At the G8 Summit in June of this year, Prime Minister Harper stressed the importance of the Roundtable process, stating that “[i]mplementation of the recommendations from this process will place Canada among the most active G8 countries in advancing international guidelines and principles on corporate social responsibility (CSR) in this sector.” The CNCA and the undersigned members of the Advisory Group urge Prime Minister Harper to take this step and implement the full suite of recommendations, as they are presented in the Advisory Group Final Report, making Canadian leadership within the G8 a reality.     
 
 
Signatories:
 
Members of the Canadian Network on Corporate Accountability:
 
 
 
Members of the Advisory Group to the CSR Roundtables:
 
Gerry Barr
Diana Bronson
Bonnie Campbell
Catherine Coumans
Karyn Keenan
David Mackenzie
Audrey Macklin
 
 
 
 


http://www.pdac.ca/pdac/publications/na/pdf/070725-csr-response-summary.pdf
[3] Chamber of Commerce, emphasis in original.
[4] Recommendations 2.1.2.1, 2.2.2.1, 2.3.2.1 and 2.4.2.1
[5] See for example John Ruggie’s presentation to the 12thInternational Business Forum of the World Bank, Washington,   DC8-10 October 2007 “Business and the rules of the game: From rule-takers to rule-makers?”
[6] Final Report p.8, emphasis added.
[7] Recommendation 2.1.2.1, emphasis added.
[8] Recommendation 2.4.2.1.
[9] Recommendation 2.2.2.1.
[10] Recommendation 2.2.2.1.
[11] Advisory Group Report recommendations 3.2.2.1, 3.2.2.2, 3.2.2.3 and 3.2.2.4.
 
November 23, 2007
 
Right Hon. Stephen Harper
Prime Minister
Office of the Prime Minister
80 Wellington Street
Ottawa
K1A 0A2
 
Fax: 613-941-6900
 
Re: Call for government response to the Advisory Group Report from the National Roundtables on Corporate Social Responsibility and the Canadian Extractive Industry in Developing Countries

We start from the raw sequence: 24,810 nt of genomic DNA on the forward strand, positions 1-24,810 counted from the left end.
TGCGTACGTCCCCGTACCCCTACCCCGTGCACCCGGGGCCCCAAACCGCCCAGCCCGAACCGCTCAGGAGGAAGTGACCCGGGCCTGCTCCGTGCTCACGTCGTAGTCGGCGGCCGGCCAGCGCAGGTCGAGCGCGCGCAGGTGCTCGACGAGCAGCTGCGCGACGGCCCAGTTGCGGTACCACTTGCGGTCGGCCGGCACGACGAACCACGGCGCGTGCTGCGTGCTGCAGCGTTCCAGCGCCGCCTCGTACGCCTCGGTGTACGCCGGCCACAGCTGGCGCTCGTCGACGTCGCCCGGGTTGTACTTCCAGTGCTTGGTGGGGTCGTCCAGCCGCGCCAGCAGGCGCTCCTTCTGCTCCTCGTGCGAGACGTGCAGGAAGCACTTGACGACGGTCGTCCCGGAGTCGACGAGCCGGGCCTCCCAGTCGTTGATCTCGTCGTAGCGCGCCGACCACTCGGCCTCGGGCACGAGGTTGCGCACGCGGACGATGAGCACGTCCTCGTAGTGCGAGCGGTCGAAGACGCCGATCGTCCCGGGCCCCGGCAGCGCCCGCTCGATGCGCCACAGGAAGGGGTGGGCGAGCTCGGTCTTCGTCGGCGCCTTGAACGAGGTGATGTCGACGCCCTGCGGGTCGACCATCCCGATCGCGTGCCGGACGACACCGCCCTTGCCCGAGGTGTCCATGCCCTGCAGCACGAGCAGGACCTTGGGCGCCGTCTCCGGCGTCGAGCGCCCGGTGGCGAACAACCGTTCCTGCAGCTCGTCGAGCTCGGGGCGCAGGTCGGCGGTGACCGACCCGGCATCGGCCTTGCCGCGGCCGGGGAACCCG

Dear Prime Minister,
 
Please accept the attached statement from the Canadian Network on Corporate Accountability and members of the government’s Advisory Group regarding the National Roundtables on Corporate Social Responsibility (CSR) and the Canadian Extractive Industry in Developing Countries.
 
We are writing to express concern that the federal government has not yet provided a response to parliament on the Advisory Group Final Report, which was released on March 29 of this year. 
 
Civil society also wishes to express concern regarding communications made to the government by industry organizations that advise against the adoption of key recommendations in the Final Report. These recommendations were developed by consensus through a lengthy, highly participatory process involving the industry, civil society, academic and responsible investment representatives of the Advisory Group.
 
These recommendations respond to a need, recognized in the June 2005 parliamentary report of the Standing Committee on Foreign Affairs and International Trade, for the adoption of mechanisms, in Canada, by which Canadian companies can be held to account for breaches of human, indigenous or environmental rights in developing countries. We therefore urge the government of Canada to act promptly to implement the recommendations as they are set out in the Final Report of the Advisory Group to the CSR Roundtables.
 
Yours Sincerely,
 
Karyn Keenan and Catherine Coumans (members of the Advisory Group)
 
cc. Hon. David Emerson, Minister of International Trade
      Hon. Gary Lunn, Minister of Natural Resources
      Hon. Maxime Bernier, Minister of Foreign Affairs
      Hon. Beverley Oda, Minister of International Cooperation